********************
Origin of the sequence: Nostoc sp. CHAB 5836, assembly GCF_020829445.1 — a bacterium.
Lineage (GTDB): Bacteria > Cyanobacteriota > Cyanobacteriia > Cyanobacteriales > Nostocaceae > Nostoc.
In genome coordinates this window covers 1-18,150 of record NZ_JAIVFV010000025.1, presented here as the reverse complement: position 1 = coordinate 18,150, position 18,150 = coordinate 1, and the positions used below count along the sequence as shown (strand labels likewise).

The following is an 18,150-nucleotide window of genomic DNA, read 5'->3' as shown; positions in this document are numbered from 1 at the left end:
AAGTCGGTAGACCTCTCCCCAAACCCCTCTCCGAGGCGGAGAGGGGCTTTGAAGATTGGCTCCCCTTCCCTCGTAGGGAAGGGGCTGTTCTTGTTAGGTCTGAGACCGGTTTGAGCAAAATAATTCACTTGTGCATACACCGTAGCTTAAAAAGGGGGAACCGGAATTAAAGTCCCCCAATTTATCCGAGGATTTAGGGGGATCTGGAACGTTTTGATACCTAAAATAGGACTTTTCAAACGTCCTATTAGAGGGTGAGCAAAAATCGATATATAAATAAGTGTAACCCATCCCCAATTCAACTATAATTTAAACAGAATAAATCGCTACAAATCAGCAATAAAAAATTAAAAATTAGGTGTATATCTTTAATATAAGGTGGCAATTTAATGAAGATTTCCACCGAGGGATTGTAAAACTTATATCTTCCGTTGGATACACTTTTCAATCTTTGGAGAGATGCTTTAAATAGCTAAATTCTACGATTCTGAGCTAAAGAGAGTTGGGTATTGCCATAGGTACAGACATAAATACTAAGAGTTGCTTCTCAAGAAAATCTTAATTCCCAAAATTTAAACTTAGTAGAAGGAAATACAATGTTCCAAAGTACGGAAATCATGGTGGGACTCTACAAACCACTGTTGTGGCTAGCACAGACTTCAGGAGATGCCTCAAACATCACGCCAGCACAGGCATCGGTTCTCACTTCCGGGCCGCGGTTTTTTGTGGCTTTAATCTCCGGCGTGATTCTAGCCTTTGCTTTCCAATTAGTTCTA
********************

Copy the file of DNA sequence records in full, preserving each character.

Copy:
Origin of the sequence: Nostoc sp. CHAB 5836, assembly GCF_020829445.1 — a bacterium.
Lineage (GTDB): Bacteria > Cyanobacteriota > Cyanobacteriia > Cyanobacteriales > Nostocaceae > Nostoc.
In genome coordinates this window covers 1-18,150 of record NZ_JAIVFV010000025.1, presented here as the reverse complement: position 1 = coordinate 18,150, position 18,150 = coordinate 1, and the positions used below count along the sequence as shown (strand labels likewise).

The following is an 18,150-nucleotide window of genomic DNA, read 5'->3' as shown; positions in this document are numbered from 1 at the left end:
AAGTCGGTAGACCTCTCCCCAAACCCCTCTCCGAGGCGGAGAGGGGCTTTGAAGATTGGCTCCCCTTCCCTCGTAGGGAAGGGGCTGTTCTTGTTAGGTCTGAGACCGGTTTGAGCAAAATAATTCACTTGTGCATACACCGTAGCTTAAAAAGGGGGAACCGGAATTAAAGTCCCCCAATTTATCCGAGGATTTAGGGGGATCTGGAACGTTTTGATACCTAAAATAGGACTTTTCAAACGTCCTATTAGAGGGTGAGCAAAAATCGATATATAAATAAGTGTAACCCATCCCCAATTCAACTATAATTTAAACAGAATAAATCGCTACAAATCAGCAATAAAAAATTAAAAATTAGGTGTATATCTTTAATATAAGGTGGCAATTTAATGAAGATTTCCACCGAGGGATTGTAAAACTTATATCTTCCGTTGGATACACTTTTCAATCTTTGGAGAGATGCTTTAAATAGCTAAATTCTACGATTCTGAGCTAAAGAGAGTTGGGTATTGCCATAGGTACAGACATAAATACTAAGAGTTGCTTCTCAAGAAAATCTTAATTCCCAAAATTTAAACTTAGTAGAAGGAAATACAATGTTCCAAAGTACGGAAATCATGGTGGGACTCTACAAACCACTGTTGTGGCTAGCACAGACTTCAGGAGATGCCTCAAACATCACGCCAGCACAGGCATCGGTTCTCACTTCCGGGCCGCGGTTTTTTGTGGCTTTAATCTCCGGCGTGATTCTAGCCTTTGCTTTCCAATTAGTTCTA